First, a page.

Federal judge delays coronavirus patient quarantine plan following local officials’ protests
A federal judge has issued a temporary restraining order in place on a decision from federal and California agencies to house American coronavirus patients in a state-owned facility in a California city.
The move follows protests from officials in Costa Mesa, Calif., and Orange County, Calif., where the state-owned facility, the Fairview Development Center, is located, according to Los Angeles TV station KABC.
Between 30 and 50 coronavirus patients were to be transferred from a current quarantine facility at Travis Air Force Base to Fairview as early as Feb. 23, the Washington Times reports.
Shortly after Costa Mesa officials learned about this plan on Feb.20, they sought a federal restraining order against the plan, the Orange County Register reports.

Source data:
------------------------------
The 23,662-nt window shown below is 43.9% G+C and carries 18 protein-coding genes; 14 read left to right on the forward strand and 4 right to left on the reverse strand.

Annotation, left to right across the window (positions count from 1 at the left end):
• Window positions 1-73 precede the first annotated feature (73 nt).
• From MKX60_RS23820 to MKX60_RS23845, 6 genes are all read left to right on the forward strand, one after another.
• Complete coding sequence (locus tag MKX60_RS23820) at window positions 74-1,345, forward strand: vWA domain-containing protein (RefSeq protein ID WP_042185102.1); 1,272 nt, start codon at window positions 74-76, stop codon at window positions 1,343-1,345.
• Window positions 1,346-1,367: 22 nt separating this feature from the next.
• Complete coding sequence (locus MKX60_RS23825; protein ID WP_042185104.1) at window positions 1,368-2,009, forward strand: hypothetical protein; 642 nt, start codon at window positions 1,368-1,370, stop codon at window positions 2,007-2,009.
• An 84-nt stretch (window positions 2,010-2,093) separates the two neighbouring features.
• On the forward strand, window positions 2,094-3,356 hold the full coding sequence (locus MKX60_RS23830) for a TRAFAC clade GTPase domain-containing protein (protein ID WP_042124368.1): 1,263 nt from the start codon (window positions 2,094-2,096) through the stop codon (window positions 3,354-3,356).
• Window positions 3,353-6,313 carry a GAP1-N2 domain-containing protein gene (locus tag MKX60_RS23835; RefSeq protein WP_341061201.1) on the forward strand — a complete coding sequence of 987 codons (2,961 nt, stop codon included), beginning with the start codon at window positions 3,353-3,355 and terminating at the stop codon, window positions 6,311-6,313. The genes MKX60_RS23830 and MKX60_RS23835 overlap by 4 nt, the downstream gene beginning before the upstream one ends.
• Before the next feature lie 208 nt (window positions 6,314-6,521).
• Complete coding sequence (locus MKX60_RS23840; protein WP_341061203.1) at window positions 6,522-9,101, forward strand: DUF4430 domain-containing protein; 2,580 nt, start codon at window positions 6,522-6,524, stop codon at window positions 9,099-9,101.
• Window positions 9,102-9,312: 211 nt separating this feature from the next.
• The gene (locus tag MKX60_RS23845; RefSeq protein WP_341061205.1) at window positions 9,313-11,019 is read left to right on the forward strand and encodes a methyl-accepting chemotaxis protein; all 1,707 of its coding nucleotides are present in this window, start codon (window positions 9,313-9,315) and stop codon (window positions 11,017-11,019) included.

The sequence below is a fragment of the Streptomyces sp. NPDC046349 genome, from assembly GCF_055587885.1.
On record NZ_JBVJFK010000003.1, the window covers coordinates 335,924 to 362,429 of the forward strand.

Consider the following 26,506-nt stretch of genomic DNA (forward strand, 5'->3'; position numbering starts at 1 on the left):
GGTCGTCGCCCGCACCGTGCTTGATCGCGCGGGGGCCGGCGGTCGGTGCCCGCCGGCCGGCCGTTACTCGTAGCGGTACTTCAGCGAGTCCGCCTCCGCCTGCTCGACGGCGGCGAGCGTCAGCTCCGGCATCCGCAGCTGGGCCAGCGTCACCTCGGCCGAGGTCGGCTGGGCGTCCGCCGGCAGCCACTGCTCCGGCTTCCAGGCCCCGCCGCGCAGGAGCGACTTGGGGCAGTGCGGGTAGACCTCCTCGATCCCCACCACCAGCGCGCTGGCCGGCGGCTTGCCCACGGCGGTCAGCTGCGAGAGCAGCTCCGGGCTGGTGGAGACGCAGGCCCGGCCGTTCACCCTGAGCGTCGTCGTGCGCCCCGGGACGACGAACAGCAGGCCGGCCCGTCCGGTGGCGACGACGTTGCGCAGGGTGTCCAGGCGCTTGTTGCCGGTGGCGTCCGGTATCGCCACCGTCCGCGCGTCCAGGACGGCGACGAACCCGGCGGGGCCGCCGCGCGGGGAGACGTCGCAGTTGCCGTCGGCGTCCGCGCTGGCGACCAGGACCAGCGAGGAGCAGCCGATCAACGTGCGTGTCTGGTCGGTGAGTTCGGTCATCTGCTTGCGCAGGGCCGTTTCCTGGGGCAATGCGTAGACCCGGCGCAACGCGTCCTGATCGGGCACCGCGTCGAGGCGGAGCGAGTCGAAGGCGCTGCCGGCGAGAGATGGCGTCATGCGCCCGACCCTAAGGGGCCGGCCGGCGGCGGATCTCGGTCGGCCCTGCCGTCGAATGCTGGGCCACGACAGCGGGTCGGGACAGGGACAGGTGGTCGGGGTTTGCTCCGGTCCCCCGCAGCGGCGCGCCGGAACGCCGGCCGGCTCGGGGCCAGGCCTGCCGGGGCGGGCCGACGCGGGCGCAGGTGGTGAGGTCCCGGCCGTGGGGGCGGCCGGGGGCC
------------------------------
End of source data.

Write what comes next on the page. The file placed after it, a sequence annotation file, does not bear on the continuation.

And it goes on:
U.S. District Judge Josephine Staton issued a restraining order against the plan on Feb.21, until a hearing held on Feb. 24, according to the Voice of OC.
Staton opted to extend the restraining order for another week on Feb. 24, telling federal and state officials to communicate further with local officials, the Voice reports. Staton told Costa Mesa and Orange County officials that they faced “an uphill battle” in blocking state and federal plan to send coronavirus patients to Fairview.
As of Feb. 26, there have been 81,237 confirmed cases of the coronavirus worldwide, with 2,771 deaths, Bloomberg reports. About 96 percent of the confirmed cases and about 98 percent of the confirmed deaths occurred in mainland China.
The U.S. has confirmed 57 cases of the coronavirus, and the first U.S. study of a drug to treat the virus has begun, CNN reports. The first participant is an American who was aboard the Diamond Princess cruise ship that was docked in Japan.
Meanwhile, a U.S. Food and Drug Administration (FDA) official has warned that the coronavirus could become a pandemic, according to Bloomberg.